The relationship between the sea anemone and clownfish allows the other to flourish through symbiosis.

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Of the over 1,000 anemone species that live in the ocean, only 10 species coexists with the 26 species of tropical clownfish. Within these species, only select pairs of anemone and clownfish are compatible. Together, they are obligatory symbionts, which means that each species is highly dependent on the other for survival. Symbiosis between the two species is achieved in a variety of ways including a mutual protection from predators, an exchange of nutrients, and the clownfish’s tolerance of anemone nematocysts.

In order to live among the anemone, clownfish first and foremost protect themselves from nematocyst strikes. Nematocysts are harpoon-like stingers on the anemone’s tentacles used to capture prey and ward off predators. While most fish try to eat the nutrient-rich tentacles, the possibility of being stung while eating deters the clownfish from nibbling on it. In return, the anemone has evolved to not strike the clownfish.

On the off chance the clownfish is struck, it is protected by a thick mucus layer. The mucus layer is three to four times thicker than other fish, and can be a combination of both anemone and clownfish mucus.The clownfish is born with a mucus layer that is already thicker than average, but as it grows, it can mix its mucus with that of the anemone’s to create a stronger barrier.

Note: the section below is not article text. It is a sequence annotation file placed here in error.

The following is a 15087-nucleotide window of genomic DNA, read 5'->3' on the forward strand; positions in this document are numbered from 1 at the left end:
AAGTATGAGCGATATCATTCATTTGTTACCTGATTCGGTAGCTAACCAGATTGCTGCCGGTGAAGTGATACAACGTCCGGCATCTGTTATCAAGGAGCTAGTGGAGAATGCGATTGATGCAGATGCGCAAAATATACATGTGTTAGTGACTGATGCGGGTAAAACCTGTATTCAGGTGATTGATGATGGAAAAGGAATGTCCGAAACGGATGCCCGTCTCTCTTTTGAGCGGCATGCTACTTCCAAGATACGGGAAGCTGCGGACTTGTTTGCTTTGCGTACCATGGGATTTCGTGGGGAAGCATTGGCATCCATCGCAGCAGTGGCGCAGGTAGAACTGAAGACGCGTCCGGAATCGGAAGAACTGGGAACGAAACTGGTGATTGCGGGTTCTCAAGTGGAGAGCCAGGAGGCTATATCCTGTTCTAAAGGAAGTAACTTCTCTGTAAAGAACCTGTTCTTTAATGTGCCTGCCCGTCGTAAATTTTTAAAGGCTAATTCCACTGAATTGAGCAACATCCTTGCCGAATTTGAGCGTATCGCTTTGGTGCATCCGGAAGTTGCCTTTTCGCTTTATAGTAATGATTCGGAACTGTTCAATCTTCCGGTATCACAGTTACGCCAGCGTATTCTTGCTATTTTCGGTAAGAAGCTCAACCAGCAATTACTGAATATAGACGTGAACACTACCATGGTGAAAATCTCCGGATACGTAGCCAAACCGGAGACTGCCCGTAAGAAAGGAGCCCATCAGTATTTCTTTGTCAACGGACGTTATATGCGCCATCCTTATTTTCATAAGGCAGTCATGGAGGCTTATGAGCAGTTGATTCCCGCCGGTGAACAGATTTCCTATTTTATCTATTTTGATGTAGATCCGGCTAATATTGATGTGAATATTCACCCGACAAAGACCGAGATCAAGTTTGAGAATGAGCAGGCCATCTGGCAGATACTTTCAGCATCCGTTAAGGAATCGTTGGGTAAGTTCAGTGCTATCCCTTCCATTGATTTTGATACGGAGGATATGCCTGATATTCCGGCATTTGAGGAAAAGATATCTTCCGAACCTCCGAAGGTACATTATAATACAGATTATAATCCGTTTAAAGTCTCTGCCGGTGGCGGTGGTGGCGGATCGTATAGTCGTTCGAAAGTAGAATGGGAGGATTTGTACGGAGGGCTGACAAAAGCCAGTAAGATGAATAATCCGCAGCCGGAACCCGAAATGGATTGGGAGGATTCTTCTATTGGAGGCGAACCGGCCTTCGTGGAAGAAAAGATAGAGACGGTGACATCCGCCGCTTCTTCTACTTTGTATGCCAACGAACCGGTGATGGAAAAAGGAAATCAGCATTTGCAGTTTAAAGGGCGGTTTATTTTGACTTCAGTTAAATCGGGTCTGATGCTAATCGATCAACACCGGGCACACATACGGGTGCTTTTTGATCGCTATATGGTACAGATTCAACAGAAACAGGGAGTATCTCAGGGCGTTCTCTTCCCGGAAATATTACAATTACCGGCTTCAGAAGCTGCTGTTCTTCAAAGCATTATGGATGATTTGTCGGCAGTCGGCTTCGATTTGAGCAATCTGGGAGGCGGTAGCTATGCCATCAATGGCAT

In return for a safe and protective home, the clownfish benefits the anemone in several important ways. These include cleaning the anemone, providing nutrients in the form of waste, and scaring away predatory fish such as the butterfly fish.

This summary was contributed by Allie Miller.

Check out this related strategy:
Mucus coat protects from sea anemone: clownfish

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“For protection, clownfish seek refuge amongst the tentacles of sea anemones. The tentacles contain harpoon-like stinging capsules called nematocysts that the anemones employ to capture prey and ward off predators.
In a yet-to-be resolved biological mystery, clownfish have mucus on their skin that somehow protects them against the sting of their host anemone. As a result, the clownfish are able to stick near their host which is avoided by most other fish in the sea.
The clownfish gets protection by hiding sting-free among the tentacles. If you remove the clownfish, large butterfly fishes will eat the anemone.”  (Roach 2003)

No Nemo: Anemones, Not Parents, Protect ClownfishNational Geographic NewsJune 5, 2003
John Roach

Journal article
The anemonefish symbiosis: what is known and what is notSymbiosisOctober 20, 1991
Fautin, Daphne Gail

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Living System/s

Sea AnemonesActiniariaOrder

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